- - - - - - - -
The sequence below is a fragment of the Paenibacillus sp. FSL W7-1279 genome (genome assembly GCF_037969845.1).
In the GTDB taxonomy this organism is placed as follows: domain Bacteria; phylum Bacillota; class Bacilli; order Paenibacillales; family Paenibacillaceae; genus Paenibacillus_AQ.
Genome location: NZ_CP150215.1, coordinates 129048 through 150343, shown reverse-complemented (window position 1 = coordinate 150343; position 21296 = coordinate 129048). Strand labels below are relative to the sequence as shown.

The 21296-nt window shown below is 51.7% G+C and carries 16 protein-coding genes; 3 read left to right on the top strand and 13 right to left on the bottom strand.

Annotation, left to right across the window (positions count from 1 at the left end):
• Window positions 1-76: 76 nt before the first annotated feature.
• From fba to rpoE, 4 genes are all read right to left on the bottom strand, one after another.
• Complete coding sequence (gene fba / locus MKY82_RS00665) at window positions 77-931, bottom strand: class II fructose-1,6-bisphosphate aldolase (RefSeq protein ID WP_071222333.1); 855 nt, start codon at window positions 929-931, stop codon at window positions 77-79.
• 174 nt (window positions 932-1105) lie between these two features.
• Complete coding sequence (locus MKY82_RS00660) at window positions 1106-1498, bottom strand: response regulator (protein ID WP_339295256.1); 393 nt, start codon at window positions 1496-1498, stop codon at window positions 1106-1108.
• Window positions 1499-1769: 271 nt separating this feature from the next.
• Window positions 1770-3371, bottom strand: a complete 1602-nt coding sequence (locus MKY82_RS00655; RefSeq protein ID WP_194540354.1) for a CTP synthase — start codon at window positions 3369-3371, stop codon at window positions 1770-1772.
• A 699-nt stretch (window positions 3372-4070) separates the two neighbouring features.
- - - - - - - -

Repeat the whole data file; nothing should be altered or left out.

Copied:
The sequence below is a fragment of the Paenibacillus sp. FSL W7-1279 genome (genome assembly GCF_037969845.1).
In the GTDB taxonomy this organism is placed as follows: domain Bacteria; phylum Bacillota; class Bacilli; order Paenibacillales; family Paenibacillaceae; genus Paenibacillus_AQ.
Genome location: NZ_CP150215.1, coordinates 129048 through 150343, shown reverse-complemented (window position 1 = coordinate 150343; position 21296 = coordinate 129048). Strand labels below are relative to the sequence as shown.

The 21296-nt window shown below is 51.7% G+C and carries 16 protein-coding genes; 3 read left to right on the top strand and 13 right to left on the bottom strand.

Annotation, left to right across the window (positions count from 1 at the left end):
• Window positions 1-76: 76 nt before the first annotated feature.
• From fba to rpoE, 4 genes are all read right to left on the bottom strand, one after another.
• Complete coding sequence (gene fba / locus MKY82_RS00665) at window positions 77-931, bottom strand: class II fructose-1,6-bisphosphate aldolase (RefSeq protein ID WP_071222333.1); 855 nt, start codon at window positions 929-931, stop codon at window positions 77-79.
• 174 nt (window positions 932-1105) lie between these two features.
• Complete coding sequence (locus MKY82_RS00660) at window positions 1106-1498, bottom strand: response regulator (protein ID WP_339295256.1); 393 nt, start codon at window positions 1496-1498, stop codon at window positions 1106-1108.
• Window positions 1499-1769: 271 nt separating this feature from the next.
• Window positions 1770-3371, bottom strand: a complete 1602-nt coding sequence (locus MKY82_RS00655; RefSeq protein ID WP_194540354.1) for a CTP synthase — start codon at window positions 3369-3371, stop codon at window positions 1770-1772.
• A 699-nt stretch (window positions 3372-4070) separates the two neighbouring features.